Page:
Shut up, they explained
Cancel culture -- "campaigns to get people fired, disinvited, deplatformed, or otherwise punished" for dissenting from orthodox views -- has eroded trust in higher education, writes Greg Lukianoff.
His new book, The Canceling of the American Mind, written with Rikki Schlott, provides more than 1,000 examples of professors targeted for cancellation, "with about two-thirds of them being punished in some way and almost 200 of them terminated or forced out of their jobs." That's double the toll of the McCarthy Era.
For example, Yoel Inbar, a famous professor, was turned down for a job at UCLA after students objected to his candidacy on grounds he'd criticized diversity, equity, and inclusion statements as compelled speech and empty ‘value signaling’.”
"DEI statements are not only compelled speech but also political litmus tests," writes Lukianoff. Inbar was right. But Inbar's opinion is as heretical as saying there are two biological sexes.
"Given how low viewpoint diversity is in many departments — practically nonexistent in many elite departments — it’s actually remarkable that there is anyone left to be canceled in higher education," he writes.
About two-thirds of cancellations come from the left, one third from the right, he estimates.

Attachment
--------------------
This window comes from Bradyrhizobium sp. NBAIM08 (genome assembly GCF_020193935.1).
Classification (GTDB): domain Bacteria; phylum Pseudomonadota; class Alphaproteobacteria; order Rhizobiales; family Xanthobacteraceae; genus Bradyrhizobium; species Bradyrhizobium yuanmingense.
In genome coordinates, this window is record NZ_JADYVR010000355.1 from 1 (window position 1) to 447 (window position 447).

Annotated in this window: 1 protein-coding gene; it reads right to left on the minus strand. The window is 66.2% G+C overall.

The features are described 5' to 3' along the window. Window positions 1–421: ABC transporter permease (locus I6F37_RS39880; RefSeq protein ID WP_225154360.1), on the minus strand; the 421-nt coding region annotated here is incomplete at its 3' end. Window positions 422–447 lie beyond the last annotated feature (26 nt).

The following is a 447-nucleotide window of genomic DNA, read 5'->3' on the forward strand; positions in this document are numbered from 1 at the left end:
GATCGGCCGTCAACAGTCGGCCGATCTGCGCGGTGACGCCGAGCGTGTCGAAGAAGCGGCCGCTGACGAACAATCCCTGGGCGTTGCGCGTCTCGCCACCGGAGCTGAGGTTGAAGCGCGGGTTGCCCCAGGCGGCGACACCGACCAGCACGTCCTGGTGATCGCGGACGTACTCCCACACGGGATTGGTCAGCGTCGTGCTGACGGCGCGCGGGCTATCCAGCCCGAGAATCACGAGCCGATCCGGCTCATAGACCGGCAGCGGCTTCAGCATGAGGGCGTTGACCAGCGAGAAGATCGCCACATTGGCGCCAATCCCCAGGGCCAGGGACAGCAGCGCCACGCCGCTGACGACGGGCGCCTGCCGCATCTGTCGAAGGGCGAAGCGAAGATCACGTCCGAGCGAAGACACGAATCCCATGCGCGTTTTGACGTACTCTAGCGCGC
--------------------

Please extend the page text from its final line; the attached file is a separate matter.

Cancel culture got its start on college campuses around 2014, and "spread out from universities to many other fields including journalism, medicine, psychotherapy, and even the hard sciences," writes Jon Haidt, who wrote the book's forward.
After the Oct. 7 terror attack on Israel, many university presidents made "tepid statements" about "the largest mass slaughter of Jews since the holocaust," then waited a few days "to see which way the wind was blowing," Haidt writes. "Their collective reticence stood in stark contrast to the speed with which so many had offered expressions of solidarity or shared grief whenever an election or court case went the 'wrong' way in the years since 2014." Some -- for the first time -- decided their institutions should be neutral on public issues.
Haidt doesn't think it's anti-semitism. He blames fear. Conformists need time to determine what views they're supposed to conform to.
Many students who declared they "stand with Palestine" were distressed to learn their stand might cost them job opportunities on Wall Street or with establishment law firms. (Why do anti-capitalists want these jobs?) What's a consensus on campus -- it's OK to rape, murder, mutilate and kidnap Jewish "settler-colonialists" -- is not yet the consensus everywhere.